A wall is called adiabatic if the wall does not permit the transfer of energy (heat) (add link to heat) between the systems. Under this conditions, the two systems can maintain their own equilibrium state without interfering with each other. Thus, the thermodynamics coordinates associated with each other are unchanged because of the contact between the two systems. Therefore, the two systems can coexist for any value of the thermodynamics variables associated to the equilibrium state of the individual systems. Materials such as concrete, asbestos, and styrofoam represent a good approximation of adiabatic walls.

Diathermic Walls

A diathermic wall allows the exchange of energy between the two systems (thermal interaction). This exchange of energy produces a change in the thermodynamic coordinates of the two systems until an equilibrium state between the two systems is obtained. When the two systems have reached an equilibrium state, the two systems are in thermal equilibrium. Thus, thermal equilibrium is achieved by two or more systems when in contact through diathermic walls, if all the thermodynamic coordinates of the systems reach determined constant values characteristic of the individual system equilibrium states.

#### Zero Law

Experimentally, it can be seen that thermodynamic systems in equilibrium satisfies the fallowing transitivity rule:

If the thermodynamic system A is in thermal equilibrium with the thermodynamic system B, and the thermodynamic system B is in thermal equilibrium with the thermodynamic system C; then, the thermodynamic system A is in thermal equilibrium with the thermodynamic system C.

The previous statement is called the zero law of thermodynamic. The name is originated from the fact that after the first and second law of thermodynamic were established, it was concluded that the previous statement was implicitly assumed to be valid without a formal foundation.

A simple experiment that illustrate the scope of the Zero Law of Thermodynamic is described as follow:

 In the schematic drawing on the left, between systems A and B there is an adiabatic wall that prevent the thermal exchange between the two systems. At the same time, both systems are in contact with a third system, C, through diathermic walls that allow the thermal exchange. Thus, the thermal exchanges are possible between systems A and C, or between systems B and C. Nevertheless, the thermal exchange between systems A and B is still prevented by the adiabatic wall. In order to prevent the thermal exchange between the systems and the surroundings, the three systems are enclosed by adiabatic walls.  After maintaining the experimental configuration described above for sufficient time, it is encountered that systems A and B reach thermal equilibrium with system C. That is, there is not more thermal exchange between systems A and C or between systems B and C. Remember that the adiabatic wall is preventing the thermal exchange between systems A and B. At this point, system C can be removed from contacting systems A and B. In addition, the adiabatic wall between systems A and B is replaced by a diathermic wall. As mentioned before, this kind of wall allows the thermal exchange between the systems in contact. However, the experimental result is that there is not thermal exchange between the two systems, A and B. There is not net thermal exchange when the systems in contact have reached thermal equilibrium. Therefore, systems A and B reached equilibrium between them when they reached equilibrium with system C. Thus, if system A is in thermal equilibrium with system C and system C is in thermal equilibrium with system B; then, system A is in thermal equilibrium with system B which is exactly the postulated of the Zero Law of thermodynamics.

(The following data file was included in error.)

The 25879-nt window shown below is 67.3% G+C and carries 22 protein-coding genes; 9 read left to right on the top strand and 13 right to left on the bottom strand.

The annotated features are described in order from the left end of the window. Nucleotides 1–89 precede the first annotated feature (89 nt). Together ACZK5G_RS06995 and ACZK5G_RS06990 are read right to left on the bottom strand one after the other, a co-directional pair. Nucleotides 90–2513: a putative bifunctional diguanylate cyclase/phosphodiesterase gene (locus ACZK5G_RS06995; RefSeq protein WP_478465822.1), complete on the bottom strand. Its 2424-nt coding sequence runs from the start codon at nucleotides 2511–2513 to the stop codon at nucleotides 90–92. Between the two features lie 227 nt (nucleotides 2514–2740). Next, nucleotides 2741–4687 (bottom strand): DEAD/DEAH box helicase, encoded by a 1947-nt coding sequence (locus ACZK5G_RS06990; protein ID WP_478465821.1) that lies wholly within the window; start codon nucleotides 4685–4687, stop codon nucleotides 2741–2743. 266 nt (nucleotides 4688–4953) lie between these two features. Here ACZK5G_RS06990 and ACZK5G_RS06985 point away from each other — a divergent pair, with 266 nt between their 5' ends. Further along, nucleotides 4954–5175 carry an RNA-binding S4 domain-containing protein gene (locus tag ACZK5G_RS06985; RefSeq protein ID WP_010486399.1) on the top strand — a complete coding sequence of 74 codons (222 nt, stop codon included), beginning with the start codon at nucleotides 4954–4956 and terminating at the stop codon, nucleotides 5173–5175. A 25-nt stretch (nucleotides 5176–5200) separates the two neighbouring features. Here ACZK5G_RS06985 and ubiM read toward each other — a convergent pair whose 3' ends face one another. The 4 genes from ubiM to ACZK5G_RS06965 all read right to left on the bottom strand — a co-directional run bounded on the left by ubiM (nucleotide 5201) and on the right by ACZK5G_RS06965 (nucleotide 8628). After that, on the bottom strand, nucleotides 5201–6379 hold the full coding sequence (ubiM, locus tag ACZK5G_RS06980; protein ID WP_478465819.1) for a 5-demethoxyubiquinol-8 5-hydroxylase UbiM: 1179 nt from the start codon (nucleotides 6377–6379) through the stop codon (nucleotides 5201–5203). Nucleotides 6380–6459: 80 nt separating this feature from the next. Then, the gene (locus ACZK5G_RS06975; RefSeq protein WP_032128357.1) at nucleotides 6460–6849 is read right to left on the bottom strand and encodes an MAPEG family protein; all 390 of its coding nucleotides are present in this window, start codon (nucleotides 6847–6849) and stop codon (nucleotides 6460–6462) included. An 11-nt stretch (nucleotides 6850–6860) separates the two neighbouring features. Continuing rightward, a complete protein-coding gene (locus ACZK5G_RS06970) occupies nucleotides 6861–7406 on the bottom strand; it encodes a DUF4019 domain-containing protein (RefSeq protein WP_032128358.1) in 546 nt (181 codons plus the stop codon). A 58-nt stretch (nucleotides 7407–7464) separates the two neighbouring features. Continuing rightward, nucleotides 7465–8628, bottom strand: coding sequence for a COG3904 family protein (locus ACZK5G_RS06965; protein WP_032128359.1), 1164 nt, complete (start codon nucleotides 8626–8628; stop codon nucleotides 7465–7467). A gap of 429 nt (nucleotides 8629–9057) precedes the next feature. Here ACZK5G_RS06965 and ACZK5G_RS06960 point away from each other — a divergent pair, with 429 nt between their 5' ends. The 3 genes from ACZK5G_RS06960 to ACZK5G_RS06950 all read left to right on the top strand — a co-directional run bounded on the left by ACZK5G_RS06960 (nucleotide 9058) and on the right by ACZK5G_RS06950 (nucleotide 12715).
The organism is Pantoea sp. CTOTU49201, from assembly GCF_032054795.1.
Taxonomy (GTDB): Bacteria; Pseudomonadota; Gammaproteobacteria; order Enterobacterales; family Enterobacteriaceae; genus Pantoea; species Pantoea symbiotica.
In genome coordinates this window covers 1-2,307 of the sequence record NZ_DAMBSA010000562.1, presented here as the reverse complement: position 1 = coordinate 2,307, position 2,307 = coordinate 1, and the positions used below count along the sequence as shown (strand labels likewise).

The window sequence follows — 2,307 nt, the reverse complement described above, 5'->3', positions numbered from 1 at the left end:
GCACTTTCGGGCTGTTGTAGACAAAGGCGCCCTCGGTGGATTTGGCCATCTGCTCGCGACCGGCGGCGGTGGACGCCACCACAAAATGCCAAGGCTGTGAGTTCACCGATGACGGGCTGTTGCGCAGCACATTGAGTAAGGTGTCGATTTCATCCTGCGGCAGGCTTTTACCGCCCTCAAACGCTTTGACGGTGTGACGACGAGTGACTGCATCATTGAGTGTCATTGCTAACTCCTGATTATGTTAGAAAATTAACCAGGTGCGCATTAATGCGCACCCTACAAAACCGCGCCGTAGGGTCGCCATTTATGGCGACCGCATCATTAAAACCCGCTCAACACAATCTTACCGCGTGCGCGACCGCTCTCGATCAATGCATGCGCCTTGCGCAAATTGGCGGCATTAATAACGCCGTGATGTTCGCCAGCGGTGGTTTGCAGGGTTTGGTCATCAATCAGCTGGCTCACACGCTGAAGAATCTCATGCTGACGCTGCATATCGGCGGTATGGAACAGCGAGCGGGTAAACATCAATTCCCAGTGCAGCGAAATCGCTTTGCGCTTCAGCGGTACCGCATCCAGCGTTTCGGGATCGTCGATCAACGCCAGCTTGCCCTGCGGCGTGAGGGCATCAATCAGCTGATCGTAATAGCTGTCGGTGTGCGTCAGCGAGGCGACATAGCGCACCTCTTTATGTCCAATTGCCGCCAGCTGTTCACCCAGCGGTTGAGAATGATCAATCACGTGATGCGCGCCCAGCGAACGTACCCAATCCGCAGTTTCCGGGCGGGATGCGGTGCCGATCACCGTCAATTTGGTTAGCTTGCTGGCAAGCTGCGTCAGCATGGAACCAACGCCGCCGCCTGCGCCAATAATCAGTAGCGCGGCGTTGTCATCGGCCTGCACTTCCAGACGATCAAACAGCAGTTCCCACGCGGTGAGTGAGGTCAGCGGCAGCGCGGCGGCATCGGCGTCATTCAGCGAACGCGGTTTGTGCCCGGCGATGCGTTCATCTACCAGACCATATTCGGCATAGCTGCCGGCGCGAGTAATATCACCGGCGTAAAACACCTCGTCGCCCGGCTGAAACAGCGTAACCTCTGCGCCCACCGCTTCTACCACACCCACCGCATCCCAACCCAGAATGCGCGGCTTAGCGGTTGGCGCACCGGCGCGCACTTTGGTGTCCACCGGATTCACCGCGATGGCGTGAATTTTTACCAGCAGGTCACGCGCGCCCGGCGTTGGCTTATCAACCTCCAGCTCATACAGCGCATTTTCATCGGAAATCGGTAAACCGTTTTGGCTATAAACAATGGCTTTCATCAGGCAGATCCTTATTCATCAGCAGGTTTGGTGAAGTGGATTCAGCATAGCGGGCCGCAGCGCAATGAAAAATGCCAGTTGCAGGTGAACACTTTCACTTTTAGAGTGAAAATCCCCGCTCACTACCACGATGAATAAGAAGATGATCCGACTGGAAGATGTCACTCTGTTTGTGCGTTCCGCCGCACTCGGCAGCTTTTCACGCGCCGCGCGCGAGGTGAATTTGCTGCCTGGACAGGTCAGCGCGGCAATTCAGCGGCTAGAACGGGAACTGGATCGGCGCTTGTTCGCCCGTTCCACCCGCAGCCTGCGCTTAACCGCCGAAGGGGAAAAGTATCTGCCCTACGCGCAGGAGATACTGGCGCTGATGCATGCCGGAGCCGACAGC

by Luis F. Sáez, Ph. D. Comments and Suggestions: LSaez@dallaswinwin.com